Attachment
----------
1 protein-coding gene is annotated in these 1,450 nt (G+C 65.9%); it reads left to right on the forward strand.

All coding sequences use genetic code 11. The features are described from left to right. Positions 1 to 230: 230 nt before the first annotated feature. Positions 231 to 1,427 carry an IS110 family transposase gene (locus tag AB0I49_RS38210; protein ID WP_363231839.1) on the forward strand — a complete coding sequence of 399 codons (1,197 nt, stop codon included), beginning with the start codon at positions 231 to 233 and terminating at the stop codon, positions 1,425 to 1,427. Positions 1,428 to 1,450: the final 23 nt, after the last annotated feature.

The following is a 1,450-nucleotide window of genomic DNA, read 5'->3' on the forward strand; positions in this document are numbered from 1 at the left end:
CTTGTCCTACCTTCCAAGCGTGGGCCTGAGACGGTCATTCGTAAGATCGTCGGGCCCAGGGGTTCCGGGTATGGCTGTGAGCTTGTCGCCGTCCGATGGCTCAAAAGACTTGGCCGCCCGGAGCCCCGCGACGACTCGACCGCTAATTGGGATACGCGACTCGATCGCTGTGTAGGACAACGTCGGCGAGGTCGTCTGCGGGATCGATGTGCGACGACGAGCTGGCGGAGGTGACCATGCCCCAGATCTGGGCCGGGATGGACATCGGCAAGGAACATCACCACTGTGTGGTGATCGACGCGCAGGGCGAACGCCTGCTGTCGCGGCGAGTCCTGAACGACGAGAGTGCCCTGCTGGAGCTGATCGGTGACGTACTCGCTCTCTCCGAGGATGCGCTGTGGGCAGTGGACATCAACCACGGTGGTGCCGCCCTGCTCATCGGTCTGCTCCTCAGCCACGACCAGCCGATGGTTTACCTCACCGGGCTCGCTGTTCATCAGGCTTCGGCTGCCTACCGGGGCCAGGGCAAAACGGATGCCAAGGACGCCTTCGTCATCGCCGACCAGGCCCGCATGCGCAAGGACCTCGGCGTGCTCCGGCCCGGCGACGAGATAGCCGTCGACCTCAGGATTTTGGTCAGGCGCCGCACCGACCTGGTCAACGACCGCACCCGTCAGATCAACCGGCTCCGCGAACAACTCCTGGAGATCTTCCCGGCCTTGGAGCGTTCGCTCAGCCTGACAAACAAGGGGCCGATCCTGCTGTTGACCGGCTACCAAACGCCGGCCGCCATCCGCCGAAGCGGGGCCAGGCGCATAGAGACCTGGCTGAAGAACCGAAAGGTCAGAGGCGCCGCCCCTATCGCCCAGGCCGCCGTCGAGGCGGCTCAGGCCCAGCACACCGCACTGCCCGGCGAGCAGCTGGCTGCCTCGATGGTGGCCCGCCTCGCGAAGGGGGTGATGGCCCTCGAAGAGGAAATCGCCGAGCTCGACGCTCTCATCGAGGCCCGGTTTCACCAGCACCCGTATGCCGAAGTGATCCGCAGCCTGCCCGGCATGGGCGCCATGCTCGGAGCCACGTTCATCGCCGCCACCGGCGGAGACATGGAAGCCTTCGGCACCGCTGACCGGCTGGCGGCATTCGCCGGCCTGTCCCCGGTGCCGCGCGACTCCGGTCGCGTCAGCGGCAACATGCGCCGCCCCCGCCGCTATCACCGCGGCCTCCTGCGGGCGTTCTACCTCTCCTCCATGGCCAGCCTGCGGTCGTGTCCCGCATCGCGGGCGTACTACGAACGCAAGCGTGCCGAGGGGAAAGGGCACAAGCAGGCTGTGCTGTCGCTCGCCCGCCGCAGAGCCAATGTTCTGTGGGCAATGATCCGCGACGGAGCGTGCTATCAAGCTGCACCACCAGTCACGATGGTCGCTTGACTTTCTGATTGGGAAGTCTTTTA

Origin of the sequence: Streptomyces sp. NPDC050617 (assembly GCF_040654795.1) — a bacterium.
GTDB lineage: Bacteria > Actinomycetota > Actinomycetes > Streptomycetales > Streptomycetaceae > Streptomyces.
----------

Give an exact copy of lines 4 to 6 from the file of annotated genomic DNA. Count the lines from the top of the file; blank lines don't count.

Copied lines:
CTTGTCCTACCTTCCAAGCGTGGGCCTGAGACGGTCATTCGTAAGATCGTCGGGCCCAGGGGTTCCGGGTATGGCTGTGAGCTTGTCGCCGTCCGATGGCTCAAAAGACTTGGCCGCCCGGAGCCCCGCGACGACTCGACCGCTAATTGGGATACGCGACTCGATCGCTGTGTAGGACAACGTCGGCGAGGTCGTCTGCGGGATCGATGTGCGACGACGAGCTGGCGGAGGTGACCATGCCCCAGATCTGGGCCGGGATGGACATCGGCAAGGAACATCACCACTGTGTGGTGATCGACGCGCAGGGCGAACGCCTGCTGTCGCGGCGAGTCCTGAACGACGAGAGTGCCCTGCTGGAGCTGATCGGTGACGTACTCGCTCTCTCCGAGGATGCGCTGTGGGCAGTGGACATCAACCACGGTGGTGCCGCCCTGCTCATCGGTCTGCTCCTCAGCCACGACCAGCCGATGGTTTACCTCACCGGGCTCGCTGTTCATCAGGCTTCGGCTGCCTACCGGGGCCAGGGCAAAACGGATGCCAAGGACGCCTTCGTCATCGCCGACCAGGCCCGCATGCGCAAGGACCTCGGCGTGCTCCGGCCCGGCGACGAGATAGCCGTCGACCTCAGGATTTTGGTCAGGCGCCGCACCGACCTGGTCAACGACCGCACCCGTCAGATCAACCGGCTCCGCGAACAACTCCTGGAGATCTTCCCGGCCTTGGAGCGTTCGCTCAGCCTGACAAACAAGGGGCCGATCCTGCTGTTGACCGGCTACCAAACGCCGGCCGCCATCCGCCGAAGCGGGGCCAGGCGCATAGAGACCTGGCTGAAGAACCGAAAGGTCAGAGGCGCCGCCCCTATCGCCCAGGCCGCCGTCGAGGCGGCTCAGGCCCAGCACACCGCACTGCCCGGCGAGCAGCTGGCTGCCTCGATGGTGGCCCGCCTCGCGAAGGGGGTGATGGCCCTCGAAGAGGAAATCGCCGAGCTCGACGCTCTCATCGAGGCCCGGTTTCACCAGCACCCGTATGCCGAAGTGATCCGCAGCCTGCCCGGCATGGGCGCCATGCTCGGAGCCACGTTCATCGCCGCCACCGGCGGAGACATGGAAGCCTTCGGCACCGCTGACCGGCTGGCGGCATTCGCCGGCCTGTCCCCGGTGCCGCGCGACTCCGGTCGCGTCAGCGGCAACATGCGCCGCCCCCGCCGCTATCACCGCGGCCTCCTGCGGGCGTTCTACCTCTCCTCCATGGCCAGCCTGCGGTCGTGTCCCGCATCGCGGGCGTACTACGAACGCAAGCGTGCCGAGGGGAAAGGGCACAAGCAGGCTGTGCTGTCGCTCGCCCGCCGCAGAGCCAATGTTCTGTGGGCAATGATCCGCGACGGAGCGTGCTATCAAGCTGCACCACCAGTCACGATGGTCGCTTGACTTTCTGATTGGGAAGTCTTTTA

Origin of the sequence: Streptomyces sp. NPDC050617 (assembly GCF_040654795.1) — a bacterium.
GTDB lineage: Bacteria > Actinomycetota > Actinomycetes > Streptomycetales > Streptomycetaceae > Streptomyces.